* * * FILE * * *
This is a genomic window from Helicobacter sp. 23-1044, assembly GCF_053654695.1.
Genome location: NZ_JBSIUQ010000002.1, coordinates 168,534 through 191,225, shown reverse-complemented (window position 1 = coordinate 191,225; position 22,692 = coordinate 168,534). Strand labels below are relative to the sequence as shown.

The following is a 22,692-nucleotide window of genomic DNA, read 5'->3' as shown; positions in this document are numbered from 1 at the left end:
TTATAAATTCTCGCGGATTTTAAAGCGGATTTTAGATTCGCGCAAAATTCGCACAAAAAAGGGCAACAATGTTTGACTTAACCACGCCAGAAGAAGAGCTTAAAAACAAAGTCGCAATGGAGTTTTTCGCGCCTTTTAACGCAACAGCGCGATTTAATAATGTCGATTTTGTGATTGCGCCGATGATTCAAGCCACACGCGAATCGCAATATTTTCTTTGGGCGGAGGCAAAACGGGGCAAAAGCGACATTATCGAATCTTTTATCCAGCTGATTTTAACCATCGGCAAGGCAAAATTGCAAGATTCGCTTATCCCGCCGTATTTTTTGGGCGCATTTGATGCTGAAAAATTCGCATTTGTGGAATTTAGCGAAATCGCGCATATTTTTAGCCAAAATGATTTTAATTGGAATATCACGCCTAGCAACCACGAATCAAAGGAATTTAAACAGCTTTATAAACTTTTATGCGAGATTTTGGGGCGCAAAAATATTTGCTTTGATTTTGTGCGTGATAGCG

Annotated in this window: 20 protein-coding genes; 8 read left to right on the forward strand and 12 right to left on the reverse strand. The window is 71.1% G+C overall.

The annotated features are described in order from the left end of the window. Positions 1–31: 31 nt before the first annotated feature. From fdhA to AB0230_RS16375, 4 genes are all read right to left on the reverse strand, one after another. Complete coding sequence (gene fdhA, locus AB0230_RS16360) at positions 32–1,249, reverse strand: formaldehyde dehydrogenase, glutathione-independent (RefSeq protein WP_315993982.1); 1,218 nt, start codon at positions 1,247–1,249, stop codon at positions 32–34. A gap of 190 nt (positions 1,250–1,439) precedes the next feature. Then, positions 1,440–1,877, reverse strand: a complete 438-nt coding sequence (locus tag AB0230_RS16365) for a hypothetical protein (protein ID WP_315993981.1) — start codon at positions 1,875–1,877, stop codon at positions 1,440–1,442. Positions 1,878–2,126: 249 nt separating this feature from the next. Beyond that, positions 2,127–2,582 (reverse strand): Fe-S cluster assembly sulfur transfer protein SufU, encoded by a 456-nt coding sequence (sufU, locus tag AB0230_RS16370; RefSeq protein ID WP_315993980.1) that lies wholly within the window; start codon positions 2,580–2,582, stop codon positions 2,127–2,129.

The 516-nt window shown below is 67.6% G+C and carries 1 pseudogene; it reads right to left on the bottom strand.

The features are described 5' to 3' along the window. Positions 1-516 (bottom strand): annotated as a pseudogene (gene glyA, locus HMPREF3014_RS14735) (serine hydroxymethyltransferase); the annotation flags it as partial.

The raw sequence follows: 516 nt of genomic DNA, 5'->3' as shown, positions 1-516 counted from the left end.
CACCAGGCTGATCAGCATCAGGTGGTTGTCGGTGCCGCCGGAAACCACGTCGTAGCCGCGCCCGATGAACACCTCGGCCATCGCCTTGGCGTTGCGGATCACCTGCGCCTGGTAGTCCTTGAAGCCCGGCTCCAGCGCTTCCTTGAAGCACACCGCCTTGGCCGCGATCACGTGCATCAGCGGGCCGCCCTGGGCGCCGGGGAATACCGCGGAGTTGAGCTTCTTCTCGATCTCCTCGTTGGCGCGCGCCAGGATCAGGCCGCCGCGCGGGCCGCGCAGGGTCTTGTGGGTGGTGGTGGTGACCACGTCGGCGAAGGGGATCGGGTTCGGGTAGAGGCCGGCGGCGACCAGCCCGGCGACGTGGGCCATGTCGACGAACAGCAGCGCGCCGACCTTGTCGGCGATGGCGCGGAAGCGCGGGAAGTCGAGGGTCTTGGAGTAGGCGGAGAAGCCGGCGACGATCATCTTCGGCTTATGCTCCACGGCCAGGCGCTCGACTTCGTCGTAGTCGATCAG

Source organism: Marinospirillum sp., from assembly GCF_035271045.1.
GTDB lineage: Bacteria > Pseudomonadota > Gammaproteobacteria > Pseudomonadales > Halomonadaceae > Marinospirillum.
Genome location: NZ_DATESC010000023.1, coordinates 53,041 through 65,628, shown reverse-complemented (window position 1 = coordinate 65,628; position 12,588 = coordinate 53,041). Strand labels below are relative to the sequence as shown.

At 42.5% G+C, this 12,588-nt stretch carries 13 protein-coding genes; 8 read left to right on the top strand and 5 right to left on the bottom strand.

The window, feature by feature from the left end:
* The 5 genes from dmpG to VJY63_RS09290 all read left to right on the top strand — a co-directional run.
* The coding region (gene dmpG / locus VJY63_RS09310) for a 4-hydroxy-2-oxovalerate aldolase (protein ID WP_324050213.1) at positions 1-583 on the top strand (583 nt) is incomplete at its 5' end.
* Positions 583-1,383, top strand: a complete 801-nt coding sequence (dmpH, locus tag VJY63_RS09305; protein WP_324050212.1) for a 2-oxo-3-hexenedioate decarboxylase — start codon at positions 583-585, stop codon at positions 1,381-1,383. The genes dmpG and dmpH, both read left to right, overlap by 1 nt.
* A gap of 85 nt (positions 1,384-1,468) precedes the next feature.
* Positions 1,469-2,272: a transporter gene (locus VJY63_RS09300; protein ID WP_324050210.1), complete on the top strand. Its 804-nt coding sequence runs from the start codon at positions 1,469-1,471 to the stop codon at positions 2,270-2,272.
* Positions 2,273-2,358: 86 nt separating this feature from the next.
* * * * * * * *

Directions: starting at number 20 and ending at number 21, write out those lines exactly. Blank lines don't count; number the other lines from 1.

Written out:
* Positions 1,469-2,272: a transporter gene (locus VJY63_RS09300; protein ID WP_324050210.1), complete on the top strand. Its 804-nt coding sequence runs from the start codon at positions 1,469-1,471 to the stop codon at positions 2,270-2,272.
* Positions 2,273-2,358: 86 nt separating this feature from the next.